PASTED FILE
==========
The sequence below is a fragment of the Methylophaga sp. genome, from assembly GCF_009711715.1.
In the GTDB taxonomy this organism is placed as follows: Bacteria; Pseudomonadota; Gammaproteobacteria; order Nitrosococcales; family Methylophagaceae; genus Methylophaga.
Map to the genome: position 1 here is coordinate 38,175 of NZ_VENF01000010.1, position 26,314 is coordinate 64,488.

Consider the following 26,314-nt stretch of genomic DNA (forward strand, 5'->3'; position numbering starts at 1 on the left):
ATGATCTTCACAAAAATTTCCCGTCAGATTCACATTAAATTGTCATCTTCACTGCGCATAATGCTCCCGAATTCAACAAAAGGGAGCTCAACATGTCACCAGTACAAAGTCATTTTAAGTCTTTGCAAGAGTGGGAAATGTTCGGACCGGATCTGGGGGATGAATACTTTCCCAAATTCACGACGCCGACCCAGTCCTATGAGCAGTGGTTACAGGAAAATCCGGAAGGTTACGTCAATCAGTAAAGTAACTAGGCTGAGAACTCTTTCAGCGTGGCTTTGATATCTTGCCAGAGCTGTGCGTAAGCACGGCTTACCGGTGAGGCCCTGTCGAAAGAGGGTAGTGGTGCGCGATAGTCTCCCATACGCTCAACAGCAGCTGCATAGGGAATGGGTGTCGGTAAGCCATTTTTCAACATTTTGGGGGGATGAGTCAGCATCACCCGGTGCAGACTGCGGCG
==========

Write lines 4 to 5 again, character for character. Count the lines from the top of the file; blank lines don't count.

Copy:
Consider the following 26,314-nt stretch of genomic DNA (forward strand, 5'->3'; position numbering starts at 1 on the left):
ATGATCTTCACAAAAATTTCCCGTCAGATTCACATTAAATTGTCATCTTCACTGCGCATAATGCTCCCGAATTCAACAAAAGGGAGCTCAACATGTCACCAGTACAAAGTCATTTTAAGTCTTTGCAAGAGTGGGAAATGTTCGGACCGGATCTGGGGGATGAATACTTTCCCAAATTCACGACGCCGACCCAGTCCTATGAGCAGTGGTTACAGGAAAATCCGGAAGGTTACGTCAATCAGTAAAGTAACTAGGCTGAGAACTCTTTCAGCGTGGCTTTGATATCTTGCCAGAGCTGTGCGTAAGCACGGCTTACCGGTGAGGCCCTGTCGAAAGAGGGTAGTGGTGCGCGATAGTCTCCCATACGCTCAACAGCAGCTGCATAGGGAATGGGTGTCGGTAAGCCATTTTTCAACATTTTGGGGGGATGAGTCAGCATCACCCGGTGCAGACTGCGGCG